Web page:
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12x21 Creative Solutions Spark Rural Revival (September 28, 2021)


Across Japan, communities highlight their distinctive charms to attract visitors. On this episode of Journeys in Japan we revisit 3 locales that have come up with creative ways to put themselves on the map, becoming known not only in Japan but around the world.


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12x20 An Ode to Live Music (September 21, 2021)


With the world pandemic, music venues across the globe have gone silent. So this time on Journeys in Japan, American actor Charles Glover takes us back in time to get lost in live music. He revisits Kobe, the city of jazz, Tsugaru, the heart of the shamisen and Osaka, the place for the blues. And he gets the word from local musicians about the current situation in their area.


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12x19 Ascending the Sacred Peaks (August 24, 2021)


Modern mountaineering was born in Europe in the second half of the 18th century. Offering vigorous exercise along with magnificent views, the sport of Alpinism soon caught on around the world and was introduced to Japan in the Meiji period (late 19th century). In Japan, people have been climbing mountains since ancient times, as an important part of their religious practice. Even today, many Japanese people venerate major peaks as the abode of the deities. Traditional rituals are held to mark the opening of mountain trails for the climbing season, and prayers are offered at sunrise on some mountain peaks. On this episode of Journeys in Japan, we revisit some of the sacred mountains that we have featured in the past, introduced by the director who made those programs. He will also climb Mt. Oyama in Kanagawa Prefecture, another peak that has been worshiped since the old days.


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12x18 Ishinomaki: A Decade On - Remembering and Moving Ahead (August 17, 2021)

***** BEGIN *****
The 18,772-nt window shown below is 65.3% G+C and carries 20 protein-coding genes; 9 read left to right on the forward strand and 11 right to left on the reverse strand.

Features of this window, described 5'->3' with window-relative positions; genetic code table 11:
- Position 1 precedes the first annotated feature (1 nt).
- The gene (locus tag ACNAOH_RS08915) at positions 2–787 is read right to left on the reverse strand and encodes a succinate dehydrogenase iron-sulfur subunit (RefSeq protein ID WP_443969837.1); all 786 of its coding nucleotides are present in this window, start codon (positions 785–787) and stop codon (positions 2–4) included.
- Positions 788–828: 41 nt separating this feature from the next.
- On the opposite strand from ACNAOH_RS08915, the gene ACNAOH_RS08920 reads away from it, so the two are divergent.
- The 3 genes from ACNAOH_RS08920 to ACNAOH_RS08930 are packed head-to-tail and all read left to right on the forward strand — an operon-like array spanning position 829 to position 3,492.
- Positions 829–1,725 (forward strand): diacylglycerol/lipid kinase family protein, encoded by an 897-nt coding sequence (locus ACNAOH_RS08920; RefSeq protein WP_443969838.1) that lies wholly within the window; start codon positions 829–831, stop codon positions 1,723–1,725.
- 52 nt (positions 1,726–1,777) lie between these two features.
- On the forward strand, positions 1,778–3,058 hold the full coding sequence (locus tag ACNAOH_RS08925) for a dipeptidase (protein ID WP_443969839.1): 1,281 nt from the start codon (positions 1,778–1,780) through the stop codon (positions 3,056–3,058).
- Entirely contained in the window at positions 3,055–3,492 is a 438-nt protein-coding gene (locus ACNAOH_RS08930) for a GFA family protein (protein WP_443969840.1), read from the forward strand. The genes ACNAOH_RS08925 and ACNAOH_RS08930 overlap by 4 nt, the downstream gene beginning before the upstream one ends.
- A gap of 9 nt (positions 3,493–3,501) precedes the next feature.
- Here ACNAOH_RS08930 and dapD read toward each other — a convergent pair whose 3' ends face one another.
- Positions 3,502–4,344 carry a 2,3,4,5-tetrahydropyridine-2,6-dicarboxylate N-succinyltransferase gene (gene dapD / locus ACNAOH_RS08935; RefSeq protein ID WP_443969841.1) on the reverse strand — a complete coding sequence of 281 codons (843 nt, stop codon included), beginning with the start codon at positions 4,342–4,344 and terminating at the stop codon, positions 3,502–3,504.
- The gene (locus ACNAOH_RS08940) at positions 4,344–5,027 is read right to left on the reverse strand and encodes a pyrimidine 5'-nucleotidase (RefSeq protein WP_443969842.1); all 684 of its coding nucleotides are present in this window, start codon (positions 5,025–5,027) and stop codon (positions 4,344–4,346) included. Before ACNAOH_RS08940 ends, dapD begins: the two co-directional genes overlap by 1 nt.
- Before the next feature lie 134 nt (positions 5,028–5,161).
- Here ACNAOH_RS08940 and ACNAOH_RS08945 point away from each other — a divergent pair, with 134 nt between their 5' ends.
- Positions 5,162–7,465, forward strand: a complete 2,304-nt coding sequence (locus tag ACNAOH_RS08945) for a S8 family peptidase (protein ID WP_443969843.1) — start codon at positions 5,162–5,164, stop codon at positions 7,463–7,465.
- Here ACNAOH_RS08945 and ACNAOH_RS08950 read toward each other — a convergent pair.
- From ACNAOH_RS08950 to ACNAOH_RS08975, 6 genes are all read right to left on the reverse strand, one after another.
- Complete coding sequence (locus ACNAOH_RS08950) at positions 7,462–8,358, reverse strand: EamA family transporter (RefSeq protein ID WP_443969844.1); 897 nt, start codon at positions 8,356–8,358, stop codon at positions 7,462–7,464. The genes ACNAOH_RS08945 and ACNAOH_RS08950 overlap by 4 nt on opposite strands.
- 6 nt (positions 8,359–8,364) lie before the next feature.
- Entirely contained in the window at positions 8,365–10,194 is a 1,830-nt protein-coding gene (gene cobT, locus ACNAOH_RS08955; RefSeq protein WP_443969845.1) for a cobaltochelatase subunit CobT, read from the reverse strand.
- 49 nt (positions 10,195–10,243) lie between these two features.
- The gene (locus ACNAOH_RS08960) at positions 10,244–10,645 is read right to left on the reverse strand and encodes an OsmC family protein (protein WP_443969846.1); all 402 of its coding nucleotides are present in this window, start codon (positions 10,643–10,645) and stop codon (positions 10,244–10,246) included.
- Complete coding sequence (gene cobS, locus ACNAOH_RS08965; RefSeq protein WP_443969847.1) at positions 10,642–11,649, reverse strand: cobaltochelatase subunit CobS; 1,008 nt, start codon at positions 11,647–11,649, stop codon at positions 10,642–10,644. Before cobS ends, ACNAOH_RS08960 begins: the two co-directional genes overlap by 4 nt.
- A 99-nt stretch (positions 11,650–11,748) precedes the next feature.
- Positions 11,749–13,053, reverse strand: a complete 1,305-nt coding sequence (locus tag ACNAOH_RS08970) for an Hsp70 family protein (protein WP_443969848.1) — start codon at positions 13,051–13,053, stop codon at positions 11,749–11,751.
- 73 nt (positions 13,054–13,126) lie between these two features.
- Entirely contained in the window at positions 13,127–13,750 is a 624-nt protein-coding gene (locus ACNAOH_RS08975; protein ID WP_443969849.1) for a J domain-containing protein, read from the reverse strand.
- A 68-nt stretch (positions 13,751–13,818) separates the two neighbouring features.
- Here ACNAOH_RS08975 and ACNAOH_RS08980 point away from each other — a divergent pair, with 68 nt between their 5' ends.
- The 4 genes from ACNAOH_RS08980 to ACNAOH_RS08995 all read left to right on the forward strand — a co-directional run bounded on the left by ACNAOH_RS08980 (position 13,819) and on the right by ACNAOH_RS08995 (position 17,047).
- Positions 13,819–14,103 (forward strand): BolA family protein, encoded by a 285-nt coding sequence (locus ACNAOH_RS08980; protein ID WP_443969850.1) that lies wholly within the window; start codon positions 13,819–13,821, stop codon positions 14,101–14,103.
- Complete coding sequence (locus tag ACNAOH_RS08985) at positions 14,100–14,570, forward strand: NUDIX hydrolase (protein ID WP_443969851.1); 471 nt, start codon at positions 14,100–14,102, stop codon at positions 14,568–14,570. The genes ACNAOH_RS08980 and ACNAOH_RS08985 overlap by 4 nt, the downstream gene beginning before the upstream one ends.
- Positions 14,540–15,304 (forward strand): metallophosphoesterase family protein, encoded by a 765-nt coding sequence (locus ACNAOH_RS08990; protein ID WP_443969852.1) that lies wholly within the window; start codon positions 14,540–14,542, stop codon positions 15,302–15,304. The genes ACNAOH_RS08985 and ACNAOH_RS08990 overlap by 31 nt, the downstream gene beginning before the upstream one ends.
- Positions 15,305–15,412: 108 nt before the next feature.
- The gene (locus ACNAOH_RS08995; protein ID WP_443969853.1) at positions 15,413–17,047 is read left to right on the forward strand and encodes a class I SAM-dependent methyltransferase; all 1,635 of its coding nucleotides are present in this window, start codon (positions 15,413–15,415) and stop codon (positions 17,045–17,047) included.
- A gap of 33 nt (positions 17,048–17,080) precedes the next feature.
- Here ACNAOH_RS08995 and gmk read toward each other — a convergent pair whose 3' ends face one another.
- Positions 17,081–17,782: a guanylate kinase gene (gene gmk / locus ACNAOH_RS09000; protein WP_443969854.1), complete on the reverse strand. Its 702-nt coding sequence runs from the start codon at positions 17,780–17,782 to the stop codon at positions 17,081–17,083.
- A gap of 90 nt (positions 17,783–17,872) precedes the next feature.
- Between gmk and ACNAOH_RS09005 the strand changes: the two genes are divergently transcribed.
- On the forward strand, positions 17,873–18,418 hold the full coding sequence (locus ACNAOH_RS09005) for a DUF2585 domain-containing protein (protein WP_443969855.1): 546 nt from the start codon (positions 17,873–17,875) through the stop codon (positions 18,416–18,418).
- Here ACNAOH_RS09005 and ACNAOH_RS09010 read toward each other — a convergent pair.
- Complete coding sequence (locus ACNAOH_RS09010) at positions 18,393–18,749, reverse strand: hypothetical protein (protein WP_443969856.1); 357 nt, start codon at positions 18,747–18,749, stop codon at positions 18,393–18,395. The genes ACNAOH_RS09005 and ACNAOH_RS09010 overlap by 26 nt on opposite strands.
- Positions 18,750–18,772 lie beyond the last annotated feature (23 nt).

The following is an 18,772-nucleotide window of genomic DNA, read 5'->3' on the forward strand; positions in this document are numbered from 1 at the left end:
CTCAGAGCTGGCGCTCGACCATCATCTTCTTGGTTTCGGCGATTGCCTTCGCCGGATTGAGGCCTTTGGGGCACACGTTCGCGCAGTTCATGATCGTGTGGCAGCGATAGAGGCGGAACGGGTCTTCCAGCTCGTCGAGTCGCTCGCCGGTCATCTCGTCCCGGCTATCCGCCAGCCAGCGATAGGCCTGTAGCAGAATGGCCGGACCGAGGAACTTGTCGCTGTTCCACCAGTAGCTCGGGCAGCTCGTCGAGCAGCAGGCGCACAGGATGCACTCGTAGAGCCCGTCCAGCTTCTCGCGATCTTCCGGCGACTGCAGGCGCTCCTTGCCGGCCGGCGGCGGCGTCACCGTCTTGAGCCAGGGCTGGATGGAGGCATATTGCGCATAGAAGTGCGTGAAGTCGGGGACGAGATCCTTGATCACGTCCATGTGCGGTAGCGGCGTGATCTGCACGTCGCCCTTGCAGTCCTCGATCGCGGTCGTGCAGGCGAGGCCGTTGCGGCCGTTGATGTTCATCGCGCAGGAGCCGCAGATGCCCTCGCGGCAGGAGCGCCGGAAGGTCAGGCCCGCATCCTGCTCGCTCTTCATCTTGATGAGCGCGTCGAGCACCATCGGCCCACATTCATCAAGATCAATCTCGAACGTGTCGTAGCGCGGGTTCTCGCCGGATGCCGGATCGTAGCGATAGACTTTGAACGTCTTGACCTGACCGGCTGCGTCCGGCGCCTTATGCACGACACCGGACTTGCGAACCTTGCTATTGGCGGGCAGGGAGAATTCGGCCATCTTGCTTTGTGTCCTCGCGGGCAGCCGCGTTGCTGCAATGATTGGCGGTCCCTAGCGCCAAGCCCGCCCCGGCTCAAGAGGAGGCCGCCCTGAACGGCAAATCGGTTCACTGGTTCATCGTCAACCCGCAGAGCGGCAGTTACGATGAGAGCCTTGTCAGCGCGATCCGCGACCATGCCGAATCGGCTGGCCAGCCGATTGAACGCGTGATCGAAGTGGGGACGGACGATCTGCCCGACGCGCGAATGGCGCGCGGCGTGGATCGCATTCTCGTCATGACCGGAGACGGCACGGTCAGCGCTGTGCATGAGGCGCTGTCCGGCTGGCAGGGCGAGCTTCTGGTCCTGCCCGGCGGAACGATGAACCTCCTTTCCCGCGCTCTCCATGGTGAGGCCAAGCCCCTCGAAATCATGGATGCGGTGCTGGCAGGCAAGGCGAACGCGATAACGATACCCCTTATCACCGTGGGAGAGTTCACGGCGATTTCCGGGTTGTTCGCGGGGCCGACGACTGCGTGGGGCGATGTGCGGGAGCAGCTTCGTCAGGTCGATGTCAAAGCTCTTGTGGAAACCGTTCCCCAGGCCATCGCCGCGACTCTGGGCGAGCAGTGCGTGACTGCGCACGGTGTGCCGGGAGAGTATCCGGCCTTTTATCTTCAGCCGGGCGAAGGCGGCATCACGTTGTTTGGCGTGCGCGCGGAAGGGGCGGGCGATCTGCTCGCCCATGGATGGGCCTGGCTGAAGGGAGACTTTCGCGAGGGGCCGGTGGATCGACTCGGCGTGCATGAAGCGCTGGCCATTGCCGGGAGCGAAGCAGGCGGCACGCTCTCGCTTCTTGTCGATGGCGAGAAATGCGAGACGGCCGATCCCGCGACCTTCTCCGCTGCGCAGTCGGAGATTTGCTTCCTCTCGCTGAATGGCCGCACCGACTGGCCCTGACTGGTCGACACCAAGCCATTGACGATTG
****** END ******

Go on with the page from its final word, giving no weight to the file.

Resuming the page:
Located on the coast of Miyagi Prefecture, Ishinomaki City long flourished through fisheries. The 2011 Great East Japan Earthquake ravaged the city, leaving 4,000 people dead or missing -- making it one of the worst hit areas. Richard Halberstadt from Great Britain was a victim of the disaster. Now as the director of the city's information center on March 11, he conveys the reality of that time to visitors. On Journeys in Japan, Richard and his friends take us on a tour of recovery. Looking back, they're passing on the memory of the earthquake and tsunami.


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12x17 Summer Festivals to Celebrate around Japan (August 10, 2021)


Festivals are an essential element of summer in Japan. Held around the country, some feature music and dancing, others spectacular lights or massive floats. On this special episode of Journeys in Japan, Shizuka Anderson introduces 4 of the largest, most exuberant summer festivals that have been featured in previous shows. Each has its own history and local traditions that often date back centuries. What they all share in common is the passion and intensity of their local communities.


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12x16 Lifting the Spirit through Architecture Nikko Okinawa Osaka (August 03, 2021)


On Journeys in Japan, we've discovered the history and culture of many places through their architecture. On this episode, we revisit Nikko, Okinawa Prefecture and Osaka Prefecture, to take a close look at significant buildings and how they connect with the people.